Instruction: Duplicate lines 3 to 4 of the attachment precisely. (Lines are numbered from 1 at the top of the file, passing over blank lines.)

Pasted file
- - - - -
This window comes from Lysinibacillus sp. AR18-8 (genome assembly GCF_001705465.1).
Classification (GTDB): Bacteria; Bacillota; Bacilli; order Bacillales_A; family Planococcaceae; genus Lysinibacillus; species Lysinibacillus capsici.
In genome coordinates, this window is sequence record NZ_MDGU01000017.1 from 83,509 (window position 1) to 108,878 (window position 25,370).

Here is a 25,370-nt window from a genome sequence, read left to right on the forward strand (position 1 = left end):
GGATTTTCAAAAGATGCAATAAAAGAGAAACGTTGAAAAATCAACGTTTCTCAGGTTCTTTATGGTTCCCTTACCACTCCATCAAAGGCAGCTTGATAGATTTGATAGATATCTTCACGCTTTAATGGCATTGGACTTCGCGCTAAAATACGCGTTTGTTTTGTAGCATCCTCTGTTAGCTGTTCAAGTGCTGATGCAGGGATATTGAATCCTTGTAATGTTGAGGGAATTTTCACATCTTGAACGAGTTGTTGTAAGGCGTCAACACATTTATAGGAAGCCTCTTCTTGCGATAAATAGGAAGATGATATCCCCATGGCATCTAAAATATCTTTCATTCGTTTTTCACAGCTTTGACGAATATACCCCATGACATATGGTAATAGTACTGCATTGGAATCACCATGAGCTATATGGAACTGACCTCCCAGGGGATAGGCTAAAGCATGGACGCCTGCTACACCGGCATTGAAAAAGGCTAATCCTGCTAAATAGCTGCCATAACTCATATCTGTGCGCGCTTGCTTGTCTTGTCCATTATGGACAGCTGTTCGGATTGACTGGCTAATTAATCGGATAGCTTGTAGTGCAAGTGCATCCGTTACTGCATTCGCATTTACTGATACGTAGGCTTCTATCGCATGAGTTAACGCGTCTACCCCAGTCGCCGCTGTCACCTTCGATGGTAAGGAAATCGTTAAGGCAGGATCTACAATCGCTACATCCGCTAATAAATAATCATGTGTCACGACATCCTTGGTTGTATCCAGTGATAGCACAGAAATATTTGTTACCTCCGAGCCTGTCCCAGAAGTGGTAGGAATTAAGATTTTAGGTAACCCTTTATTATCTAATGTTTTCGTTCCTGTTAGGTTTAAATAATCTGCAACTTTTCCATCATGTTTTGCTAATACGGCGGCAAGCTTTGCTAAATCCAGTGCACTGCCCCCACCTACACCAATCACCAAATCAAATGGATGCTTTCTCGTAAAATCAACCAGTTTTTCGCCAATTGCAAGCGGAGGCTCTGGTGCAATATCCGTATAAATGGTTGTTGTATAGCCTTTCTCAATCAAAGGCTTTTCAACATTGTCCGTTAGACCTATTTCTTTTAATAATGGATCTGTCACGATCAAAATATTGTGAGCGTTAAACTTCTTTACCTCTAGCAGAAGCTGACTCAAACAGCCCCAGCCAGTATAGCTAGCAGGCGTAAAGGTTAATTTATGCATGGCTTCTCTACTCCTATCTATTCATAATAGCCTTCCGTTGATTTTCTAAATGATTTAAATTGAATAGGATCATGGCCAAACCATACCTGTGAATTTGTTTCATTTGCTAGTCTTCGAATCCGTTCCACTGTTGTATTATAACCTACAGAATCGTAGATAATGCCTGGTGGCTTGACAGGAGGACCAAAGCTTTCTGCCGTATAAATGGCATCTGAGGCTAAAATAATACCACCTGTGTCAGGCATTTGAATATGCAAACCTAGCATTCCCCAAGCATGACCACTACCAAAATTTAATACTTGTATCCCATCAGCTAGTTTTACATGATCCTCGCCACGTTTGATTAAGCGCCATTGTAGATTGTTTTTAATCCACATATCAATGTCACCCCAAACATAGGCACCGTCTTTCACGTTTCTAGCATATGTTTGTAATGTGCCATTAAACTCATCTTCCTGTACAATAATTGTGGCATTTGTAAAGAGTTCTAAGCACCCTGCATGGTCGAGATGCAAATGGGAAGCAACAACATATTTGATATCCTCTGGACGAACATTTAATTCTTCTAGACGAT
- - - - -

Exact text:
In genome coordinates, this window is sequence record NZ_MDGU01000017.1 from 83,509 (window position 1) to 108,878 (window position 25,370).

Here is a 25,370-nt window from a genome sequence, read left to right on the forward strand (position 1 = left end):